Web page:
Christopher Cantwell, known for his involvement in the violent "Unite the Right" 2017 rally in Virginia, was found guilty Monday in a case related to a rape threat and extortion using the online messaging app Telegram.
Cantwell, 39, was convicted of one count of transmitting extortionate communications and one count of threatening to injure property or reputation, according to the U.S. Attorney’s Office for the District of New Hampshire. The jury found him not guilty of a cyberstalking count.
Prosecutors said Cantwell sent a series of threatening messages because he believed members of an online group called the “Bowl Patrol” had been harassing him online. Cantwell sought the leader of the group, someone who went by the name “Vic Mackey,” and harassed an unidentified individual for the information.
Cantwell threatened to “dox” the individual, a practice of posting someone’s personal contact information online, and report the person to child protective services in a number of messages between June 15, 2019, and June 17, 2019, the U.S. attorney's office said.
“So if you don’t want me to come and f--- your wife in front of your kids, then you should make yourself scarce,” one message said. “Give me Vic, it’s your only out.”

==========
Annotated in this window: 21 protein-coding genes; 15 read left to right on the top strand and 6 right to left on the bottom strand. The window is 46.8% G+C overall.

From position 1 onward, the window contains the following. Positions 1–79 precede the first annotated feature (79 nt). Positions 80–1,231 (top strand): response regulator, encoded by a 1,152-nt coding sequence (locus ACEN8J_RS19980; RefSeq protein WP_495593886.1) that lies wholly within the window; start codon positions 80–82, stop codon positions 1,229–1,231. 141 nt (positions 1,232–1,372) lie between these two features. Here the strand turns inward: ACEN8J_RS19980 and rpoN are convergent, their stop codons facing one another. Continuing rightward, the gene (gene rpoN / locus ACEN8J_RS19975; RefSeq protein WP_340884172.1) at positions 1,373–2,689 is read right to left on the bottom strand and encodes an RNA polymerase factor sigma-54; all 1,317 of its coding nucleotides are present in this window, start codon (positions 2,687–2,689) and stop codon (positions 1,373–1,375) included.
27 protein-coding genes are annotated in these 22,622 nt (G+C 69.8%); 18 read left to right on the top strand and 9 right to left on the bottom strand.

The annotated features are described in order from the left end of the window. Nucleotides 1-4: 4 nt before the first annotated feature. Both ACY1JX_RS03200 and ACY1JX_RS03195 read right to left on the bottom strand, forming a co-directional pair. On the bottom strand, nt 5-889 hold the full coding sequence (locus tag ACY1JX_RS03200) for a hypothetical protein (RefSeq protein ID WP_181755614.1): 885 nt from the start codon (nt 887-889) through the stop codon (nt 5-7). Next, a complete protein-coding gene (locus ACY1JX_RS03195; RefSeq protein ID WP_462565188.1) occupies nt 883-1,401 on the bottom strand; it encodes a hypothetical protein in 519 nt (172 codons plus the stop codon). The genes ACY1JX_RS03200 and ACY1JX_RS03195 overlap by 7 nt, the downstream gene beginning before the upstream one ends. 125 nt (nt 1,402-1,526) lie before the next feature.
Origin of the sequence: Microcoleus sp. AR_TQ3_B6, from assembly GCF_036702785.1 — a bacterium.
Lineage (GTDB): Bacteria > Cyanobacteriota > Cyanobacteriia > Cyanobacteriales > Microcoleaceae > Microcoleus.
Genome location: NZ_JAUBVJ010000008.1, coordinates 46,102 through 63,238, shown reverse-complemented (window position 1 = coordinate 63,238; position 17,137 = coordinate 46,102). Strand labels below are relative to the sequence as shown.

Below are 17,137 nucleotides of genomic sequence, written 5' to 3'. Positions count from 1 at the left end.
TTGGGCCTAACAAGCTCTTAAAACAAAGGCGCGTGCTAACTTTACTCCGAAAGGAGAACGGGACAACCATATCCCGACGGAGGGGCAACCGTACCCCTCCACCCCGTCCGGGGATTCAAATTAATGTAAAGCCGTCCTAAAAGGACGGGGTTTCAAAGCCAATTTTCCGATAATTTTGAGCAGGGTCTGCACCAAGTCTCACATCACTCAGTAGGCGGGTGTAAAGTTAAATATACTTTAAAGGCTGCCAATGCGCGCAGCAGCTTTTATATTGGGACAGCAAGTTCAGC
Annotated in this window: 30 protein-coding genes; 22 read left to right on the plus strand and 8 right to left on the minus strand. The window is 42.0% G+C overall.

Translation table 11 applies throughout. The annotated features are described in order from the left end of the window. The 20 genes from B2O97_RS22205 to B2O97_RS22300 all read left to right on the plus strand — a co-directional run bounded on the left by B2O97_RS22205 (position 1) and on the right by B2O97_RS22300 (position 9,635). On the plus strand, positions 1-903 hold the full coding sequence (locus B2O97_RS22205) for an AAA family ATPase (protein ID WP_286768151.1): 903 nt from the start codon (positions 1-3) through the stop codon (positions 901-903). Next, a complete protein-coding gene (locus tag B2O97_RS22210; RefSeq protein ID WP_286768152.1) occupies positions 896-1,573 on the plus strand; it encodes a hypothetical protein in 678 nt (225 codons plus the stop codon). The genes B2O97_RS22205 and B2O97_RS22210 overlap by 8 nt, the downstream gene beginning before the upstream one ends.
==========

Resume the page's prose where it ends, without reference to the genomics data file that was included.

Prosecutors said they presented evidence during trial that Cantwell followed through on his threats to dox the individual and made a report to child protection authorities in Missouri.
The conviction should serve as a warning for anyone using the internet to send such messages, U.S. Attorney Scott W. Murray for the District of New Hampshire said.
“Sending threatening and extortionate messages over the internet can instill fear and emotional damage,” Murray said. “I am grateful to the jury for weighing the evidence in this case and finding that this defendant’s disturbing conduct was unlawful.”
Cantwell became well known after he was seen chanting “Jews will not replace us” in a Vice documentary following the 2017 white nationalist rally in Charlottesville, Virginia, where a woman named Heather Heyer was killed. He later earned the moniker “Crying Nazi” after he posted an emotional video over a warrant issued for his arrest.
He's also facing a lawsuit over his involvement in the rally, brought by the nonprofit group Integrity First for America. Cantwell is also accused of using the Telegram app to send threats to the lead counsel in the suit, Roberta Kaplan, according to IFA's Executive Director Amy Spitalnick.
"Today marks an important step toward accountability for Cantwell’s long history of violence and bigotry," Spitalnick said Monday. "It’s particularly powerful that this verdict was handed down on Yom Kippur — the Jewish day of atonement — against a neo-Nazi defendant who has made antisemitism central to his violence."
Cantwell, who has been in custody since his arrest in January, is scheduled to be sentenced next year. A public defender representing Cantwell did not immediately respond to a request for comment from NBC News.